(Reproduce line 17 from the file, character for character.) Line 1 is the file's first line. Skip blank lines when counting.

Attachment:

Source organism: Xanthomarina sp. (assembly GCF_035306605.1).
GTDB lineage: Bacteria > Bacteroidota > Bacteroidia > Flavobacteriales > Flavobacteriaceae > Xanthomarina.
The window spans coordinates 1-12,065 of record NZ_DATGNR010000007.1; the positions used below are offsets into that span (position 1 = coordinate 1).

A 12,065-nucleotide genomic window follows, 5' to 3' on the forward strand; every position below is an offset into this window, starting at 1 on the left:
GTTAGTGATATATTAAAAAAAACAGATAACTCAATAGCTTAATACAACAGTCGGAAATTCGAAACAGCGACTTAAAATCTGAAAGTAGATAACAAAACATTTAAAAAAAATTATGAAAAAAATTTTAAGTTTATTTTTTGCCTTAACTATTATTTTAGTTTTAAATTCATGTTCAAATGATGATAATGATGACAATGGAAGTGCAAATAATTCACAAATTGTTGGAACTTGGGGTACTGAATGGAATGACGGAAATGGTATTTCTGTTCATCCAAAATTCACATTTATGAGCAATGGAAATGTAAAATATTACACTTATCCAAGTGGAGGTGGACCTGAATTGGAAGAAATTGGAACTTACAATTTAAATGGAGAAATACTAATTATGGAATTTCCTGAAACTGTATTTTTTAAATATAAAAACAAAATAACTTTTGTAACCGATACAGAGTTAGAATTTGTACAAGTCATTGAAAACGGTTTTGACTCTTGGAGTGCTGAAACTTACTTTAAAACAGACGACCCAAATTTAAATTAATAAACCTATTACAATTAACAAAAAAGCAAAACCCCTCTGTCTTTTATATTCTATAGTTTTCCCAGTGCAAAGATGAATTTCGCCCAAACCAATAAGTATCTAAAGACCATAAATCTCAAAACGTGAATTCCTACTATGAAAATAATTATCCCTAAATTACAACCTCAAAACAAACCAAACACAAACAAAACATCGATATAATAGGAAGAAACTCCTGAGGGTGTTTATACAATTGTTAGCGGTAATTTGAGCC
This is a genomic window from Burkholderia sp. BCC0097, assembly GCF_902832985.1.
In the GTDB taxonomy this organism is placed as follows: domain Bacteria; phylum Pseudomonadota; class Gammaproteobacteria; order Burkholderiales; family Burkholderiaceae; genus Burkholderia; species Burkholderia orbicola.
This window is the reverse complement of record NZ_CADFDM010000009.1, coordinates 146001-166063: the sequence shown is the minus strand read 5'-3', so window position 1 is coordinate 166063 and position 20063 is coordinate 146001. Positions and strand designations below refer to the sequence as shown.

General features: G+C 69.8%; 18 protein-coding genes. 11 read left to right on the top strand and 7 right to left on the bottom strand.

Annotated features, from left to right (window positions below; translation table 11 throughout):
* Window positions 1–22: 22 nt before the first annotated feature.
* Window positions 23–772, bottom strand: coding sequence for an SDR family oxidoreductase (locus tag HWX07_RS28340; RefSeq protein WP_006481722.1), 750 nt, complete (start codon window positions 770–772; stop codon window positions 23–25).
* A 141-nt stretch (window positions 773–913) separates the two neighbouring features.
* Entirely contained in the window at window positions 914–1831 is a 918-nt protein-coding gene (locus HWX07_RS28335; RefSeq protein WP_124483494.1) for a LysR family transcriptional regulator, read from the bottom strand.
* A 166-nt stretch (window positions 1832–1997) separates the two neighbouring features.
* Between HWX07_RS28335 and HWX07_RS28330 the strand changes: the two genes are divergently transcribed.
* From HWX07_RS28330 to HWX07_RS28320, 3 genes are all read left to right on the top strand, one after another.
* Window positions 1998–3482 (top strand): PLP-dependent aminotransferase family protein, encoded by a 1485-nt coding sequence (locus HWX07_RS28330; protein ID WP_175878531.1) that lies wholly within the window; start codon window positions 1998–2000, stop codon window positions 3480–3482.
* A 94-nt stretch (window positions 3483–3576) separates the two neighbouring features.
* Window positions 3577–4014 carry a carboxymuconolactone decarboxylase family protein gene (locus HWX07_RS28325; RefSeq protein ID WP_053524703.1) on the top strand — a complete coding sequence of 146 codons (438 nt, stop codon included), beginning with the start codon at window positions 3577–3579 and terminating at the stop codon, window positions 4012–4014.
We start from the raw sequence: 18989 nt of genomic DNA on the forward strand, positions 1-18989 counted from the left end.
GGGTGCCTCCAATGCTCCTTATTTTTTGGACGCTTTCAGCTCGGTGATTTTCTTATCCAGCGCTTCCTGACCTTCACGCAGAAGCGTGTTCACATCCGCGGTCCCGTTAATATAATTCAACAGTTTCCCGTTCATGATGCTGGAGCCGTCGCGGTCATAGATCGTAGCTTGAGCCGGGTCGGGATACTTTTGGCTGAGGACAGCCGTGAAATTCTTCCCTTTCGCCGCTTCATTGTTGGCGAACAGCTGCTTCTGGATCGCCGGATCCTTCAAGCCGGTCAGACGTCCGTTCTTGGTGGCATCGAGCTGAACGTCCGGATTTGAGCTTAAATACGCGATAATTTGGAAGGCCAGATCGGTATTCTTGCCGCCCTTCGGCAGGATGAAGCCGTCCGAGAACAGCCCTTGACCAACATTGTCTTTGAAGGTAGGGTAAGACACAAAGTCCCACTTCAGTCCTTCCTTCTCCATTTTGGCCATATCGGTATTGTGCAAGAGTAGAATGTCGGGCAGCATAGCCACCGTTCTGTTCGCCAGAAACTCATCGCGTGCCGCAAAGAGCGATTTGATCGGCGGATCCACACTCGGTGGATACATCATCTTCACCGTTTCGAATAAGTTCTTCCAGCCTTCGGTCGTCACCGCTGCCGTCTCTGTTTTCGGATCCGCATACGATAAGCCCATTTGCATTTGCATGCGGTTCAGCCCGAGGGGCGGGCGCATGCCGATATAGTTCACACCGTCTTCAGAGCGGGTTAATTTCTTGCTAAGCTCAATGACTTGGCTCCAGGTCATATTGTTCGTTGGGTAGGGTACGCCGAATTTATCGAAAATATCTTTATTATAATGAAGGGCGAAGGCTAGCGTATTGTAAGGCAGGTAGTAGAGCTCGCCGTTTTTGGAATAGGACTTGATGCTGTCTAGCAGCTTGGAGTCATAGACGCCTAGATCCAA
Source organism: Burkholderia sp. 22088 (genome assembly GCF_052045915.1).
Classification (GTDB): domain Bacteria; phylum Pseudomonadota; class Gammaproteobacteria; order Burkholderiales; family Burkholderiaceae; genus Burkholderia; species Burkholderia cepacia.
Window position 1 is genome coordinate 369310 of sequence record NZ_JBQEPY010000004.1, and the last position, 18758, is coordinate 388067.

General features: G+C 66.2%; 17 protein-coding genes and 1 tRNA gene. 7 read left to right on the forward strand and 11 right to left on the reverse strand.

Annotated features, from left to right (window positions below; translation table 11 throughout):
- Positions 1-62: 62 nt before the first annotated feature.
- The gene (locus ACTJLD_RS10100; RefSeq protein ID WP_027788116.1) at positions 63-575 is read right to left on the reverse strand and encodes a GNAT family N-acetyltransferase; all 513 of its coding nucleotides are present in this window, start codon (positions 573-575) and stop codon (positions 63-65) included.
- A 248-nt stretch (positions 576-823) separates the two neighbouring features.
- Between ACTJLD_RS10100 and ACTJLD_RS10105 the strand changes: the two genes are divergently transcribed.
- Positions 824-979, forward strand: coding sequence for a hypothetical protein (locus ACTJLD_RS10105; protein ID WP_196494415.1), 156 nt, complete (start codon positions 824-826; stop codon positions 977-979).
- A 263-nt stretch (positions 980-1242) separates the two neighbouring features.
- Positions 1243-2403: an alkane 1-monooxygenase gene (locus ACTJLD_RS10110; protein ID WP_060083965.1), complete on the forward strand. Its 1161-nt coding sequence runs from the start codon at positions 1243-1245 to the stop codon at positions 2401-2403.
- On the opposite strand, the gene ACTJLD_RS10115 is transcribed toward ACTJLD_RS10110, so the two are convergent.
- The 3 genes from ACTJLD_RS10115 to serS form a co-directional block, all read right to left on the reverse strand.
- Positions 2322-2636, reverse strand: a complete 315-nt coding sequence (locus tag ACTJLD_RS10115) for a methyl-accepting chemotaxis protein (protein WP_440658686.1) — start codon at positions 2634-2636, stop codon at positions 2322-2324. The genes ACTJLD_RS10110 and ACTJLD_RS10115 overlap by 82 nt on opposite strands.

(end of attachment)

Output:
* From HWX07_RS28330 to HWX07_RS28320, 3 genes are all read left to right on the top strand, one after another.